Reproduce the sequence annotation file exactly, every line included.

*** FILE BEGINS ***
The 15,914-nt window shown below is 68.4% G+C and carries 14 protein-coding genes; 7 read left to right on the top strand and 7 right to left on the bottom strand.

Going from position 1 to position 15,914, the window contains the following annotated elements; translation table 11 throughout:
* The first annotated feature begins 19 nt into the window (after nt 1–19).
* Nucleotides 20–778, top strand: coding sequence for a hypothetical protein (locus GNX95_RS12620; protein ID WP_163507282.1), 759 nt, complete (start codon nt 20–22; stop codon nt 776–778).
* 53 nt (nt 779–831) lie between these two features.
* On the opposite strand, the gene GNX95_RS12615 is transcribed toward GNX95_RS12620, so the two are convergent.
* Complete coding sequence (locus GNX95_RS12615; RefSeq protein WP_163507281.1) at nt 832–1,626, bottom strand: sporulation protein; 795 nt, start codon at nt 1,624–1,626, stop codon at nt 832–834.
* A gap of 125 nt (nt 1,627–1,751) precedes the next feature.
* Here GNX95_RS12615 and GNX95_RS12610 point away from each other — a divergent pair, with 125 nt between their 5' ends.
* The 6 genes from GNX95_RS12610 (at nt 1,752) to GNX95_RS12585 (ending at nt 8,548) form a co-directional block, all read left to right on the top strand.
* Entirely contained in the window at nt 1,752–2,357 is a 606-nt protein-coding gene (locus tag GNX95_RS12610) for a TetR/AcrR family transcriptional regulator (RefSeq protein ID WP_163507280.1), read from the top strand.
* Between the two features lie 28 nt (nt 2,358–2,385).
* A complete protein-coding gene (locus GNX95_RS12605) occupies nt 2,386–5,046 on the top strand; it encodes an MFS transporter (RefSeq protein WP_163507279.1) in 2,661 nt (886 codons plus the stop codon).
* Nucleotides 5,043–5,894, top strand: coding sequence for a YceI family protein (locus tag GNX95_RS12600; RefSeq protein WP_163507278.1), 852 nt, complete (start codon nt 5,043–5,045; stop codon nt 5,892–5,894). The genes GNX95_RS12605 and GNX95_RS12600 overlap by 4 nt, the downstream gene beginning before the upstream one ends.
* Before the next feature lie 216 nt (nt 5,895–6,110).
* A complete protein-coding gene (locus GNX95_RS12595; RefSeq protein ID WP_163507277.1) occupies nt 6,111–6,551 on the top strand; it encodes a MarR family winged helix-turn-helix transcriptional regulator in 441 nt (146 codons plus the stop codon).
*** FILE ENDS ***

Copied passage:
The 15,914-nt window shown below is 68.4% G+C and carries 14 protein-coding genes; 7 read left to right on the top strand and 7 right to left on the bottom strand.

Going from position 1 to position 15,914, the window contains the following annotated elements; translation table 11 throughout:
* The first annotated feature begins 19 nt into the window (after nt 1–19).
* Nucleotides 20–778, top strand: coding sequence for a hypothetical protein (locus GNX95_RS12620; protein ID WP_163507282.1), 759 nt, complete (start codon nt 20–22; stop codon nt 776–778).
* 53 nt (nt 779–831) lie between these two features.
* On the opposite strand, the gene GNX95_RS12615 is transcribed toward GNX95_RS12620, so the two are convergent.
* Complete coding sequence (locus GNX95_RS12615; RefSeq protein WP_163507281.1) at nt 832–1,626, bottom strand: sporulation protein; 795 nt, start codon at nt 1,624–1,626, stop codon at nt 832–834.
* A gap of 125 nt (nt 1,627–1,751) precedes the next feature.
* Here GNX95_RS12615 and GNX95_RS12610 point away from each other — a divergent pair, with 125 nt between their 5' ends.
* The 6 genes from GNX95_RS12610 (at nt 1,752) to GNX95_RS12585 (ending at nt 8,548) form a co-directional block, all read left to right on the top strand.
* Entirely contained in the window at nt 1,752–2,357 is a 606-nt protein-coding gene (locus tag GNX95_RS12610) for a TetR/AcrR family transcriptional regulator (RefSeq protein ID WP_163507280.1), read from the top strand.
* Between the two features lie 28 nt (nt 2,358–2,385).
* A complete protein-coding gene (locus GNX95_RS12605) occupies nt 2,386–5,046 on the top strand; it encodes an MFS transporter (RefSeq protein WP_163507279.1) in 2,661 nt (886 codons plus the stop codon).
* Nucleotides 5,043–5,894, top strand: coding sequence for a YceI family protein (locus tag GNX95_RS12600; RefSeq protein WP_163507278.1), 852 nt, complete (start codon nt 5,043–5,045; stop codon nt 5,892–5,894). The genes GNX95_RS12605 and GNX95_RS12600 overlap by 4 nt, the downstream gene beginning before the upstream one ends.
* Before the next feature lie 216 nt (nt 5,895–6,110).
* A complete protein-coding gene (locus GNX95_RS12595; RefSeq protein ID WP_163507277.1) occupies nt 6,111–6,551 on the top strand; it encodes a MarR family winged helix-turn-helix transcriptional regulator in 441 nt (146 codons plus the stop codon).